On this day in 1881, Reds Hall of Famer Tony Mullane made his major league debut with the National League's Detroit Wolverines at the age of 22.
On this day in 1912, Cincinnati's Art Fromme tossed a one-hitter to lead the Reds to a 2-0 victory over Christy Mathewson and the Giants.
On this day in 1917, former Red Peanuts Lowrey was born in Culver City, CA.
On this day in 1918, Christy Mathewson resigned as manager of the Reds to join the Army as a commissioned officer.
On this day in 1942, the Reds performed their best Cubs impersonation at Wrigley Field. The Reds loaded the bases in the top of the eleventh, but hit into a triple play to end the inning. Chicago's Bill Nicholson hit a game-winning circuit clout in the bottom of the inning to give the Cubs a 5-4 victory.
On this day in 1951, former Red Buddy Bell was born in Pittsburgh. I looked at Bell's Hall of Fame case last month. He had the misfortune of being a very good third baseman in an era of great third baseman. The careers of Mike Schmidt, George Brett, and Wade Boggs overlapped with Bell's. Darrell Evans, Ron Cey, and Sal Bando also played in the same era.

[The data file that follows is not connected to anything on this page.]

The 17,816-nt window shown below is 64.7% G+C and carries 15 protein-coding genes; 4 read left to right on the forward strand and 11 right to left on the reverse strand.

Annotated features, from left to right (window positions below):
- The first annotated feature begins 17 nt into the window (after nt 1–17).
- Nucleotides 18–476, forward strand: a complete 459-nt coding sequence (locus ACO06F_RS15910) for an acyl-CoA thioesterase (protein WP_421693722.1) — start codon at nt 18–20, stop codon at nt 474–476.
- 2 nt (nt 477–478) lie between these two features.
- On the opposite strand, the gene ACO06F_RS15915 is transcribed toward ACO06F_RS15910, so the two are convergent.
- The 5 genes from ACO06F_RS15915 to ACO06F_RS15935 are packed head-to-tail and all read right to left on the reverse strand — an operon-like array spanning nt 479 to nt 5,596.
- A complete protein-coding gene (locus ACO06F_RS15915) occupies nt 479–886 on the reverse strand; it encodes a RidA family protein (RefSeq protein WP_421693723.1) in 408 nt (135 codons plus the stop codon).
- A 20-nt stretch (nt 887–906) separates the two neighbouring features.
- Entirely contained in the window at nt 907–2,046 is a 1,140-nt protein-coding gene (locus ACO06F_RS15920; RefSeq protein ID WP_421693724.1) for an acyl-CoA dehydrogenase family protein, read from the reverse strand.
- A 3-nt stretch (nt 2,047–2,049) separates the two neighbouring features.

Why is it that players at certain positions seem to flourish in the same era? Is it luck? Is it an illusion? Or are there factors that favor positions at specific points in time? The 1970s and '80s saw all of these productive third basemen while the '40s and '50s had Eddie Mathews, but not much else at the position. Catchers also thrived in the astroturf era -- Johnny Bench, Gary Carter, Carlton Fisk, Ted Simmons, Lance Parrish, Thurman Munson, and Gene Tenace all played in the '70s. Perhaps the most notable example of this (imaginary?) phenomenon is center field in the 1950s. Willie Mays, Mickey Mantle, Duke Snider, and Larry Doby all patrolled center field in the postwar era.
On this day in 1978, Joe Morgan smacked his 200th home run to become the first member of the 200 home run and 500 stolen bases club.
On this day in 1984, the Reds shipped left-handed reliever Bill Scherrer to Detroit for cash and a player to be named later. The Tigers dispatched righty Carl WIllis to Cincinnati in September to finalize the deal.
On this day in 1985, the Reds sent infielder Tom Foley, catcher Alan Knicely, and a player to be named later to Philadelphia for catcher Bo Diaz and pitching prospect Greg Simpson. The Phillies later acquired right-hander Freddie Toliver from the Reds to finish the trade.
On this day in 1995, former Red Mike Cameron made his major league debut with the White Sox at the age of 22. Cameron did every little thing well in order to extract every bit of value from his career. He had a batting average of only .249, but walked 72 times per 162 games for an on-base percentage of .338. His .195 isolated power mark gave him a slugging percentage of .444. Cameron was a good defender and ran the bases well, too. His four home run game is one of my favorite baseball moments. In the game, he homered twice in the first inning, homered in his next two at-bats, was hit by pitch in his fifth plate appearance, and flew out to the warning track in his final at-bat.